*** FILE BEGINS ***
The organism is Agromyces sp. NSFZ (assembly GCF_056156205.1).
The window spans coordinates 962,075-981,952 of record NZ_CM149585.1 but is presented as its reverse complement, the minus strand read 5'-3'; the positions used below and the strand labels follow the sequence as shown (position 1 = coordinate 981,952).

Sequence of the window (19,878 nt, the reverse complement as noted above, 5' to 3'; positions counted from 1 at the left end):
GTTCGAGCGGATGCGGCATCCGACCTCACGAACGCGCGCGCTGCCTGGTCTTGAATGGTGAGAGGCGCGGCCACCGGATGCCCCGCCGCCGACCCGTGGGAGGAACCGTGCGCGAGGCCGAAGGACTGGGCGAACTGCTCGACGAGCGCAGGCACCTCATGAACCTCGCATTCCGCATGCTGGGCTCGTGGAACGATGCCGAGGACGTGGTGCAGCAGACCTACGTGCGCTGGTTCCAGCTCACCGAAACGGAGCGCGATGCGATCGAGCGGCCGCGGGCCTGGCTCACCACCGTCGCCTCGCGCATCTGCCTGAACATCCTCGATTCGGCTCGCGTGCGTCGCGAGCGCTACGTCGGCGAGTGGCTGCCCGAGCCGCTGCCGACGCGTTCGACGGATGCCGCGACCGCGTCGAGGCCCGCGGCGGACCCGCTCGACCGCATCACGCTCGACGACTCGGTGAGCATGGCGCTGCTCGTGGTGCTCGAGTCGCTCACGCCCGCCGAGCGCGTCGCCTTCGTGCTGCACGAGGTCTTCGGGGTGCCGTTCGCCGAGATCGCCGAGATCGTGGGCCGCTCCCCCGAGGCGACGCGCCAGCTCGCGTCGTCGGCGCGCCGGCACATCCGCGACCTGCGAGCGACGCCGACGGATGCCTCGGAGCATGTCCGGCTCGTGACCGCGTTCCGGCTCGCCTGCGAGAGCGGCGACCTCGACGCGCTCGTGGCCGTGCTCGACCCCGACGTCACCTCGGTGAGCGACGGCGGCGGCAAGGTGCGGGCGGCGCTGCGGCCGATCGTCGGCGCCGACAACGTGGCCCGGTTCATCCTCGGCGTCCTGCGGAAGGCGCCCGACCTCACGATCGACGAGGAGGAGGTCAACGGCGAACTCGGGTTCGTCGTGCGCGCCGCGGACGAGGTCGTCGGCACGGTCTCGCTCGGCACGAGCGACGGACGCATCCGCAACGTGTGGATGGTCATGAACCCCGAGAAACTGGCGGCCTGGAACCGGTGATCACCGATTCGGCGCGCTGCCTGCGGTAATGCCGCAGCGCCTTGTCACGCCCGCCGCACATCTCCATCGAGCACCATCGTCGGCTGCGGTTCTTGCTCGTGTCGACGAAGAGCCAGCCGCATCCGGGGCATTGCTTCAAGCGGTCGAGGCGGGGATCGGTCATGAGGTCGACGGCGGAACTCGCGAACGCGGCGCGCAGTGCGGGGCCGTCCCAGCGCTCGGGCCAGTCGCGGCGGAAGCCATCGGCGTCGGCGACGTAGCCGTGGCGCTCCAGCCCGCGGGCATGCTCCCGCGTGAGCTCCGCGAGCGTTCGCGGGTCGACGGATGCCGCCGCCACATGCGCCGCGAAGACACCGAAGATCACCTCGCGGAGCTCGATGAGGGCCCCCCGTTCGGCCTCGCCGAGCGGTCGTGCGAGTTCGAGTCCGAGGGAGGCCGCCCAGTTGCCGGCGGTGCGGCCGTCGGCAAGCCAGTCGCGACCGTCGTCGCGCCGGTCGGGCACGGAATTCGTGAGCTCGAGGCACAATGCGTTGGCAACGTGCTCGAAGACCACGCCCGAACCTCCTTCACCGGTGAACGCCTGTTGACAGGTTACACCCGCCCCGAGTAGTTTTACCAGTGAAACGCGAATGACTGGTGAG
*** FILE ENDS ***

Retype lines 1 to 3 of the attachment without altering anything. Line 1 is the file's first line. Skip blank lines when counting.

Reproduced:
The organism is Agromyces sp. NSFZ (assembly GCF_056156205.1).
The window spans coordinates 962,075-981,952 of record NZ_CM149585.1 but is presented as its reverse complement, the minus strand read 5'-3'; the positions used below and the strand labels follow the sequence as shown (position 1 = coordinate 981,952).

Sequence of the window (19,878 nt, the reverse complement as noted above, 5' to 3'; positions counted from 1 at the left end):